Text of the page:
In British workplaces last year, 61 people died and more than 14,000 suffered serious injury after a slip, trip or fall from height. The country’s determination to cut the numbers shifted into high gear on February 9 with the launch of Phase Two of the Shattered Lives Campaign. In the United States, a leader in slip-trip-fall (STF) research, legislators are dusting off the campaign for an ergonomics standard. They could do worse than explore Britain’s combination of stiff regulations and an STF awareness campaign for promising strategies.
Britain’s Health and Safety Executive (HSE), which maintains that STF injuries can be avoided “by sensible and proportionate management of the risks,” is the prime mover in the effort to reduce the STF peril. The agency launched Phase One of its Shattered Lives Campaign in August 2007. The 6-week national and regional advertising effort was designed to focus attention on the devastating consequences of slip, trips and falls from height in workplaces.
The campaign is directed primarily at workers at the highest risk and individuals in the best position to take action. The agency lists construction workers, electricians, gas fitters and other tradespeople, as well as site managers, kitchen managers and chefs, food retail staff, store managers, food operatives and their shift managers.
Hyper-realistic Images Add Impact
A series of ads, set in work environments where STF accidents are most common, featured photos that were edited to heighten the image of people shattering on impact. The ads directed people to the Shattered Lives webpage, where they could learn more about the circumstances of the accident and its consequences, and find guidance on reducing the risk.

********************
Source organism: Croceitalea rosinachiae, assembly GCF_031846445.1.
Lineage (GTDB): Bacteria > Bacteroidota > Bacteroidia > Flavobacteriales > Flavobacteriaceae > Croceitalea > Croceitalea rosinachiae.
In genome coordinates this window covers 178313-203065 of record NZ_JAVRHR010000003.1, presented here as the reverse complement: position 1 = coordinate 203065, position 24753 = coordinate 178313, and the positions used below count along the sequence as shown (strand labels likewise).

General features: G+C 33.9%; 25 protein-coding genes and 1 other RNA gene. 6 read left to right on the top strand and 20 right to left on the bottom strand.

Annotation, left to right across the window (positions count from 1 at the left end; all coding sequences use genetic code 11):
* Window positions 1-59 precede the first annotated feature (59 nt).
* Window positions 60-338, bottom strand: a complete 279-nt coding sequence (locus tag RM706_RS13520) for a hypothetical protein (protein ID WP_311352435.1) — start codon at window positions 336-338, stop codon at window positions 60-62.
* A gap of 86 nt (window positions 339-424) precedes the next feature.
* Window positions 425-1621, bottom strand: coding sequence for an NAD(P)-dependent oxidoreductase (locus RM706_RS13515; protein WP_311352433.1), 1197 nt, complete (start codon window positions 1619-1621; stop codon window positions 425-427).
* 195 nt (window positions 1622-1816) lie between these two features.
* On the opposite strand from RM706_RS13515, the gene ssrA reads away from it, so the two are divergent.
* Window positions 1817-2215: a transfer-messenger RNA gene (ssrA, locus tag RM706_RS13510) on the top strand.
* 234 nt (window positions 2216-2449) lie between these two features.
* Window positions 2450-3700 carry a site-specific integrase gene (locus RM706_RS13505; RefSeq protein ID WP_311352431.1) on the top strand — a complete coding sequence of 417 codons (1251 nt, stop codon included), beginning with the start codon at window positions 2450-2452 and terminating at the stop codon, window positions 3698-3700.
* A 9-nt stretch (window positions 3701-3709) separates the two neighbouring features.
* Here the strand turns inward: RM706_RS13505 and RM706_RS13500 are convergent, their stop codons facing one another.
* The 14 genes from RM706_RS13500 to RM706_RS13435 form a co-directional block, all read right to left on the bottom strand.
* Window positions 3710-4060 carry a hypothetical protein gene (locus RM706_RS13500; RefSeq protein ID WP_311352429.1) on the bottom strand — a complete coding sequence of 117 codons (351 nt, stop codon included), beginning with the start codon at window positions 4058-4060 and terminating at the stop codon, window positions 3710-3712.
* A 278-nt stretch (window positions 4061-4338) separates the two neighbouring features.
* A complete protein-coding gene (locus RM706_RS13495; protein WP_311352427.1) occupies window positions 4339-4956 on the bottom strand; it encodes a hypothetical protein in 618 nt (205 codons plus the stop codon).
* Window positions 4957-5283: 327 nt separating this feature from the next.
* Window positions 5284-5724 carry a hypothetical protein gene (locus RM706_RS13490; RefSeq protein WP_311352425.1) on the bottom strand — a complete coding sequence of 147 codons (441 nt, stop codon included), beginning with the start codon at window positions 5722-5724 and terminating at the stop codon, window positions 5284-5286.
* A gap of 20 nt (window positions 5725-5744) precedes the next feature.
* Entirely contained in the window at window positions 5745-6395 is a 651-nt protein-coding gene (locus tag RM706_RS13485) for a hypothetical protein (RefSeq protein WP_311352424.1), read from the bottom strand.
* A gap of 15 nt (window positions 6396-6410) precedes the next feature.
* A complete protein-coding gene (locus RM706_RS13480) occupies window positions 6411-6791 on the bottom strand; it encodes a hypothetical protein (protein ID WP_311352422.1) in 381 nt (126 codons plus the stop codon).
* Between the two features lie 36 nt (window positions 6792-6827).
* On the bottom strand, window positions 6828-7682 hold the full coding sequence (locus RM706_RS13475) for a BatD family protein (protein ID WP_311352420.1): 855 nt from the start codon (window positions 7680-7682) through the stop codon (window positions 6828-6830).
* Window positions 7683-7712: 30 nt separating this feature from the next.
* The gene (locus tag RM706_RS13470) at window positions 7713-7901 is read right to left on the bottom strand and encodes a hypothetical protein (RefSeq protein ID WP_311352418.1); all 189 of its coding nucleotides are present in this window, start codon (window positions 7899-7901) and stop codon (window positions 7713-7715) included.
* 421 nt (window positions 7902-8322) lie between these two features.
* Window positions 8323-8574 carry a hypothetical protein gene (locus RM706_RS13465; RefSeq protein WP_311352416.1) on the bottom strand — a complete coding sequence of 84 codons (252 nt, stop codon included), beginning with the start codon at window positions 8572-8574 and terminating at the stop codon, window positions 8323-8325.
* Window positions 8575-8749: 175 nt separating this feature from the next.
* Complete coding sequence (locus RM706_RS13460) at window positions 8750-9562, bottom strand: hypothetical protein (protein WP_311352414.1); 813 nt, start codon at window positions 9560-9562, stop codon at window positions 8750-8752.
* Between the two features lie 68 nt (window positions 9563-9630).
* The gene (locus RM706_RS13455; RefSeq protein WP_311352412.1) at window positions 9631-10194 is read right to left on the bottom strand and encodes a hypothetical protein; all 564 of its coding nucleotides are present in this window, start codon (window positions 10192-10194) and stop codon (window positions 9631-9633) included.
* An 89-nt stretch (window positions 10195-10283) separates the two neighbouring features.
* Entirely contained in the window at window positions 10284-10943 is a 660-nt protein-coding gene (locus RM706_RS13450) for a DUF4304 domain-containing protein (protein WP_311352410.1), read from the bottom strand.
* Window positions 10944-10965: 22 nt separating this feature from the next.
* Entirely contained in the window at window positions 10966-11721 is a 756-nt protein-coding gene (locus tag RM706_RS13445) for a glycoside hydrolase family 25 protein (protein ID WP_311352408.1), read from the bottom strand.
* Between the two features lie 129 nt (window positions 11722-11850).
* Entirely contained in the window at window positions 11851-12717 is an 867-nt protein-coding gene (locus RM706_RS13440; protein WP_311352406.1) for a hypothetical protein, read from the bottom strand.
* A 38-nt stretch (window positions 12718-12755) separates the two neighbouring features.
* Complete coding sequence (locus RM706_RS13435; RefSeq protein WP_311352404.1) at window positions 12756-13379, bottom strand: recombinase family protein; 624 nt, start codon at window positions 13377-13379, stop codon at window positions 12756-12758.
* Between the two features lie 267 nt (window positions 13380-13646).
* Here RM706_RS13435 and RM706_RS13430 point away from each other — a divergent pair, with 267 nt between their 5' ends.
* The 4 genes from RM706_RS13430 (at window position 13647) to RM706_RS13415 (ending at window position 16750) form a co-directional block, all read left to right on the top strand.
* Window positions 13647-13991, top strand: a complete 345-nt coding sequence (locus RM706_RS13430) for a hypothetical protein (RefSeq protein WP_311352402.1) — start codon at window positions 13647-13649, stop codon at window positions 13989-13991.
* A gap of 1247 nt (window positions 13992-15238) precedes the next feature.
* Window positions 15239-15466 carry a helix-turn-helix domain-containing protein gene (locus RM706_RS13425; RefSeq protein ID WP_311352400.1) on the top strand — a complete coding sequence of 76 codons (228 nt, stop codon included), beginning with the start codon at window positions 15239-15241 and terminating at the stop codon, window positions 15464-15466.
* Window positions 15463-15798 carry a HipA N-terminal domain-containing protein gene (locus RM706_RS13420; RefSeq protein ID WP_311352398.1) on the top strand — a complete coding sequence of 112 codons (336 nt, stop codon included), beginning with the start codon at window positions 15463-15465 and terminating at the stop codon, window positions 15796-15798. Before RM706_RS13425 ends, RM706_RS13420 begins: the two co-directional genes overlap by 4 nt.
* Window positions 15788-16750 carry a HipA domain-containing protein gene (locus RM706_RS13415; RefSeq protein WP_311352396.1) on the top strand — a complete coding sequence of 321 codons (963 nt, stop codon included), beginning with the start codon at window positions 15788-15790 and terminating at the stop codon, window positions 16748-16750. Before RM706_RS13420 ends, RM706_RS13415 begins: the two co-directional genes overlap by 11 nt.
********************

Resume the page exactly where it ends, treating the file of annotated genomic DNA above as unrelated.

The ads caught the public eye. They received the “Campaign of the Day” award by the Newspaper Marketing Agency and the Fresh Awards for Best Newspaper Campaign and Best Use of Photography; drove over 800,000 visitors to the campaign website; and generated 191 articles in the media between January and May of 2008. A survey commissioned by the HSE found 96 percent of the reports were favorable to the program and 4 percent were neutral.
When asked what they remembered about the ad, the highest percentages of respondents related to: “Someone tripping/falling,” and “Broken shattered person/head.” For most issues there was greater recognition of hazards in the workplace immediately following the campaign than before, but this dropped back six months later. Workers in construction were more aware than other workers. The survey found that respondents were “consistently very confident that they knew what to do to prevent accidents caused by slips, trips and falls,” but across three waves of research “there was no change in respondents’ views about what more they could do to prevent these accidents,” according to the FSE.
Respondents reported that the hyper-realistic image made the ads and publicity memorable.
Room for Improvement
The surveys also revealed areas where more work needed to be done. It was felt that real case studies of injured people talking about what happened to them and their families would make the message even stronger. And while the ads’ basic message was clear, a firm and unmistakable call to action was lacking. The survey of the overall impact revealed that it was often unclear what action managers were expected to take after having seen the ads or visited the website; and only a small number of people went on to seek further information or advice.
The survey reported a small but significant rise in the proportion of respondents who said they had been asked to do something different over the last six months to reduce the STF risk. The changes included meetings, using different working-at-height equipment, new ladder-use guidelines, improved risk assessments and new policies.
STEP and WAIT
Phase Two takes in a wider view of STP accidents, and used the survey findings after Phase One to strengthen the prevention message. The HSE promotes Phase Two as the call to action after Phase One, which was aimed at raising awareness. The ad reads: “hse.gov.uk/shatteredlives stop accidents at work shattering lives. Go online and try our simple e-tool.”